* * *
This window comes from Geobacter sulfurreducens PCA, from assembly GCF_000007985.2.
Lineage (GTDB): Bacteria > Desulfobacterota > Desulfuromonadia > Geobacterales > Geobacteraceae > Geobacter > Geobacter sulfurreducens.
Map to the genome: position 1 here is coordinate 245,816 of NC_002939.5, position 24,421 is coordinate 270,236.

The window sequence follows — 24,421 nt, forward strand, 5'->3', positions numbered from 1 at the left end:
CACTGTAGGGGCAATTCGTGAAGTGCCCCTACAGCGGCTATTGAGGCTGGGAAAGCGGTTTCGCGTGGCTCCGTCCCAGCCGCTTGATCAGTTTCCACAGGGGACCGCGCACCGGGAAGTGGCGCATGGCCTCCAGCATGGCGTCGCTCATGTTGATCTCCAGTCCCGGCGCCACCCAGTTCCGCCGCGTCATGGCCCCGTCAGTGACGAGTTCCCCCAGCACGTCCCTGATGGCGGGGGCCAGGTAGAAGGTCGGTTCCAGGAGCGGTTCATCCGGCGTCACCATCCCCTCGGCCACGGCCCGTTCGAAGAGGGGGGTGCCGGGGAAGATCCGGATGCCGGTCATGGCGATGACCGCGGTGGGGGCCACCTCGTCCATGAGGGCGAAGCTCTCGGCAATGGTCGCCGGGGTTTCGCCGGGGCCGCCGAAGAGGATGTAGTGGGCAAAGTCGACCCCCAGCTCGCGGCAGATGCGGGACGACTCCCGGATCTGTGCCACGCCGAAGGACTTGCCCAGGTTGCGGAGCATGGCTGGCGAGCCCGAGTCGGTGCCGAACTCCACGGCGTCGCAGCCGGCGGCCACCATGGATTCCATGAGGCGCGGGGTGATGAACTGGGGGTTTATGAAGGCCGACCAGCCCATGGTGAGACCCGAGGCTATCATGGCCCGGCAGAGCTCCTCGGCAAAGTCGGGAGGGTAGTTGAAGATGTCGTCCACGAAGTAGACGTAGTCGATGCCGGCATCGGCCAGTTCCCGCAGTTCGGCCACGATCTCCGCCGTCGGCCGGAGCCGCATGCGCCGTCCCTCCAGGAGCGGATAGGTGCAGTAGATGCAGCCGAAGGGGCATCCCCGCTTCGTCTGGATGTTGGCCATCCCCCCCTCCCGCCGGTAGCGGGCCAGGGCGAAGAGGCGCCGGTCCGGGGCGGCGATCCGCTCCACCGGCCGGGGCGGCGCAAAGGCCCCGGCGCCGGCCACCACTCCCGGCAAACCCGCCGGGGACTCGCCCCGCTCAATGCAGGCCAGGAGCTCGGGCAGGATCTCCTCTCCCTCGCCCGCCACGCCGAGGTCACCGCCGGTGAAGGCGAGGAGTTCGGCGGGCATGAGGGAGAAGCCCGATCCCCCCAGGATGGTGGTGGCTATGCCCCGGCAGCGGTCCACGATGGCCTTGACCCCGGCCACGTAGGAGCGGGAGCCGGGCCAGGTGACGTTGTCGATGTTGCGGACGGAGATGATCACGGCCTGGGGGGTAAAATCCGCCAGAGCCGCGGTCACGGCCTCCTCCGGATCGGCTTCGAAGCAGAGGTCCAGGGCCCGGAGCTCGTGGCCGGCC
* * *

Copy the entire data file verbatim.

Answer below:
This window comes from Geobacter sulfurreducens PCA, from assembly GCF_000007985.2.
Lineage (GTDB): Bacteria > Desulfobacterota > Desulfuromonadia > Geobacterales > Geobacteraceae > Geobacter > Geobacter sulfurreducens.
Map to the genome: position 1 here is coordinate 245,816 of NC_002939.5, position 24,421 is coordinate 270,236.

The window sequence follows — 24,421 nt, forward strand, 5'->3', positions numbered from 1 at the left end:
CACTGTAGGGGCAATTCGTGAAGTGCCCCTACAGCGGCTATTGAGGCTGGGAAAGCGGTTTCGCGTGGCTCCGTCCCAGCCGCTTGATCAGTTTCCACAGGGGACCGCGCACCGGGAAGTGGCGCATGGCCTCCAGCATGGCGTCGCTCATGTTGATCTCCAGTCCCGGCGCCACCCAGTTCCGCCGCGTCATGGCCCCGTCAGTGACGAGTTCCCCCAGCACGTCCCTGATGGCGGGGGCCAGGTAGAAGGTCGGTTCCAGGAGCGGTTCATCCGGCGTCACCATCCCCTCGGCCACGGCCCGTTCGAAGAGGGGGGTGCCGGGGAAGATCCGGATGCCGGTCATGGCGATGACCGCGGTGGGGGCCACCTCGTCCATGAGGGCGAAGCTCTCGGCAATGGTCGCCGGGGTTTCGCCGGGGCCGCCGAAGAGGATGTAGTGGGCAAAGTCGACCCCCAGCTCGCGGCAGATGCGGGACGACTCCCGGATCTGTGCCACGCCGAAGGACTTGCCCAGGTTGCGGAGCATGGCTGGCGAGCCCGAGTCGGTGCCGAACTCCACGGCGTCGCAGCCGGCGGCCACCATGGATTCCATGAGGCGCGGGGTGATGAACTGGGGGTTTATGAAGGCCGACCAGCCCATGGTGAGACCCGAGGCTATCATGGCCCGGCAGAGCTCCTCGGCAAAGTCGGGAGGGTAGTTGAAGATGTCGTCCACGAAGTAGACGTAGTCGATGCCGGCATCGGCCAGTTCCCGCAGTTCGGCCACGATCTCCGCCGTCGGCCGGAGCCGCATGCGCCGTCCCTCCAGGAGCGGATAGGTGCAGTAGATGCAGCCGAAGGGGCATCCCCGCTTCGTCTGGATGTTGGCCATCCCCCCCTCCCGCCGGTAGCGGGCCAGGGCGAAGAGGCGCCGGTCCGGGGCGGCGATCCGCTCCACCGGCCGGGGCGGCGCAAAGGCCCCGGCGCCGGCCACCACTCCCGGCAAACCCGCCGGGGACTCGCCCCGCTCAATGCAGGCCAGGAGCTCGGGCAGGATCTCCTCTCCCTCGCCCGCCACGCCGAGGTCACCGCCGGTGAAGGCGAGGAGTTCGGCGGGCATGAGGGAGAAGCCCGATCCCCCCAGGATGGTGGTGGCTATGCCCCGGCAGCGGTCCACGATGGCCTTGACCCCGGCCACGTAGGAGCGGGAGCCGGGCCAGGTGACGTTGTCGATGTTGCGGACGGAGATGATCACGGCCTGGGGGGTAAAATCCGCCAGAGCCGCGGTCACGGCCTCCTCCGGATCGGCTTCGAAGCAGAGGTCCAGGGCCCGGAGCTCGTGGCCGGCC